Finally, we show a unique advantage of PIR in the shuffle model: it enables PIR on variable-length database records without the overhead of padding to the same length, while only revealing (an upper bound on) the total size of records retrieved by all clients.
- Unclonable Polymers and Their Cryptographic Applications / Ghada Almashaqbeh (University of Connecticut)
We propose a mechanism for generating and manipulating protein polymers to obtain a new type of consumable storage that exhibits intriguing cryptographic “self-destruct” properties, assuming the hardness of certain polymer-sequencing problems. To demonstrate the cryptographic potential of this technology, we first develop a formalism that captures (in a minimalistic way) the functionality and security properties provided by the technology. Next, using this technology, we construct and prove security of two cryptographic applications that are currently obtainable only via trusted hardware that implements logical circuitry (either classical or quantum). The first application is a password-controlled secure vault where the stored data is irrecoverably erased once a threshold of unsuccessful access attempts is reached. The second is (a somewhat relaxed version of) one-time programs, namely a device that allows evaluating a secret function only a limited number of times before self-destructing, where each evaluation is made on a fresh user-chosen input. Finally, while our constructions, modeling, and analysis are designed to capture the proposed polymer-based technology, they are sufficiently general to be of potential independent interest.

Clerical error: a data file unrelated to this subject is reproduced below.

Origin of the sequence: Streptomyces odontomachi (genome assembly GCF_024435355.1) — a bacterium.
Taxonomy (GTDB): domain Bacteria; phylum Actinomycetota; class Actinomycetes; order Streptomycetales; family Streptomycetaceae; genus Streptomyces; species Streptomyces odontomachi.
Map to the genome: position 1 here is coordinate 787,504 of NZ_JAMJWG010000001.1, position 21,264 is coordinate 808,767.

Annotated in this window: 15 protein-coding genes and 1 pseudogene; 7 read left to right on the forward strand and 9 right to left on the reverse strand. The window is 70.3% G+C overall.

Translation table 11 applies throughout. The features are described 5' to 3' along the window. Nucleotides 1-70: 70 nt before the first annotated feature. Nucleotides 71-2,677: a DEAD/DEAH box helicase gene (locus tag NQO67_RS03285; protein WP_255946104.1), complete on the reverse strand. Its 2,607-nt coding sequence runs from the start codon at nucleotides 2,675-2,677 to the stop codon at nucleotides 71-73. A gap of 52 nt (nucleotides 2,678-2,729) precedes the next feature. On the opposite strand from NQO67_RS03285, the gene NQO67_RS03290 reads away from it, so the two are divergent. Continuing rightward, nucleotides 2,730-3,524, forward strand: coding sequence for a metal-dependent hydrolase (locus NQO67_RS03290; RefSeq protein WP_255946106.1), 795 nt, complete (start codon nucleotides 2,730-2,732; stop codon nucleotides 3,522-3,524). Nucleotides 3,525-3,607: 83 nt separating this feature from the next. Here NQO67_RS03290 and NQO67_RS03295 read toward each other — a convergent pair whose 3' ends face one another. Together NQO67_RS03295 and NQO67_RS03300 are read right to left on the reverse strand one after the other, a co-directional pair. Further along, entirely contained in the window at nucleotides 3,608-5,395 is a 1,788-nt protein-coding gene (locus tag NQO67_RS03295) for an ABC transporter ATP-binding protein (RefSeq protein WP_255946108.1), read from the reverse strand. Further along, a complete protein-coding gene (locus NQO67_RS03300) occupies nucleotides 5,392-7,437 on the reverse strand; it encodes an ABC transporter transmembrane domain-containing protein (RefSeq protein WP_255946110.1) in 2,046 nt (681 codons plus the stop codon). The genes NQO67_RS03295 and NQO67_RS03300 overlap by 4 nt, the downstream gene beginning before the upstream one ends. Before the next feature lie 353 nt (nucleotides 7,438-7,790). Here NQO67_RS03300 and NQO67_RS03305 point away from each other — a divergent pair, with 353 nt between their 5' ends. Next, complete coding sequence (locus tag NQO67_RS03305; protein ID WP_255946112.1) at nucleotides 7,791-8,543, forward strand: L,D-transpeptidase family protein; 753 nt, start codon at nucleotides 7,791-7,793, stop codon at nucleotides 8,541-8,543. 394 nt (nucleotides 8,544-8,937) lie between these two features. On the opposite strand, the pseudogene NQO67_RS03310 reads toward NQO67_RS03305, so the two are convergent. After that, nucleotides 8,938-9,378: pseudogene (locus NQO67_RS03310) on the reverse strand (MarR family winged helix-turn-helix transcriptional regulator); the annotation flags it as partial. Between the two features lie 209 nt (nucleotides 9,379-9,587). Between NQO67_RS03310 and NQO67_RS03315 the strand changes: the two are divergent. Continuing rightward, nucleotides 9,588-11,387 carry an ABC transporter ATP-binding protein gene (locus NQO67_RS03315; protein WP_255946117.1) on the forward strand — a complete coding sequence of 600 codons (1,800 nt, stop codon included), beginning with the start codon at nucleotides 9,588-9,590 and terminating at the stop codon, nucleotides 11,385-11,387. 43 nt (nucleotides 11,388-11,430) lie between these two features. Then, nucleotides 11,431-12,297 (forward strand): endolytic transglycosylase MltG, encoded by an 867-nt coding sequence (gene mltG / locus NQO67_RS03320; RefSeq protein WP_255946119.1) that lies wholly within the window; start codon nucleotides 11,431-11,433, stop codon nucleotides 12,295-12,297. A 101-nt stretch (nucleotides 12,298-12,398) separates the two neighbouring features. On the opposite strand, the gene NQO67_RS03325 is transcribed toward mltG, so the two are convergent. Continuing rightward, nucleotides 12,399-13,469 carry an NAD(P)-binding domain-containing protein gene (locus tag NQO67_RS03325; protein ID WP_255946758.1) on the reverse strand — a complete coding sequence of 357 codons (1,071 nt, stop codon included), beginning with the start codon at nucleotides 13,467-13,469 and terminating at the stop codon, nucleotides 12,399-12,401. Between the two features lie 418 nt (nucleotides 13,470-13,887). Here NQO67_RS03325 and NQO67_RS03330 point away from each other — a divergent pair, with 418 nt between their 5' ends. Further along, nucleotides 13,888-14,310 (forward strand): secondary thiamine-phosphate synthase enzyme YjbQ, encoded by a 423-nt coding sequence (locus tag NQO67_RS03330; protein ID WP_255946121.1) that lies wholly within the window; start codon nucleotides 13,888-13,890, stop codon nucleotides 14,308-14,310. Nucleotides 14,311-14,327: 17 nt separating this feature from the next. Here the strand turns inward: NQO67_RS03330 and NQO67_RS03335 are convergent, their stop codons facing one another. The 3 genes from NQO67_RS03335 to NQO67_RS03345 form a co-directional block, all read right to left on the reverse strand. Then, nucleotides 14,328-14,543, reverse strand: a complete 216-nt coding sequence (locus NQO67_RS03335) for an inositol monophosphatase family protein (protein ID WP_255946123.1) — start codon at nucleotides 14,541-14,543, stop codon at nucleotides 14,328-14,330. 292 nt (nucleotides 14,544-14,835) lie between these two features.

- Stacked Garbling and MPC with Improved Conditional Branching / David Heath (University of Illinois Urbana-Champaign)
In multiparty computation (MPC), cost traditionally scales proportionally with the size of the circuit we wish to compute. A recent line of work that began with Stacked Garbling (Heath and Kolesnikov, Crypto 2020) shows that MPC cost can be reduced when handling circuits with conditional behavior. Such behavior naturally arises from program IF and SWITCH statements. In this talk, I will present Stacked Garbling (SGC). SGC is an improvement to the classic Garbled Circuit (GC) technique that reduces communication cost for circuits with conditional behavior while still relying only on symmetric-key cryptography. SGC’s communication cost scales only with the size of the single largest conditional branch, not with the total size of the circuit. I will present the technical details of our approach with an emphasis on high-level ideas that translate to settings outside GC. I will also briefly discuss how the idea of “stacking” has found success outside of GC, and how MPC has recently become more efficient for programs with conditional branching.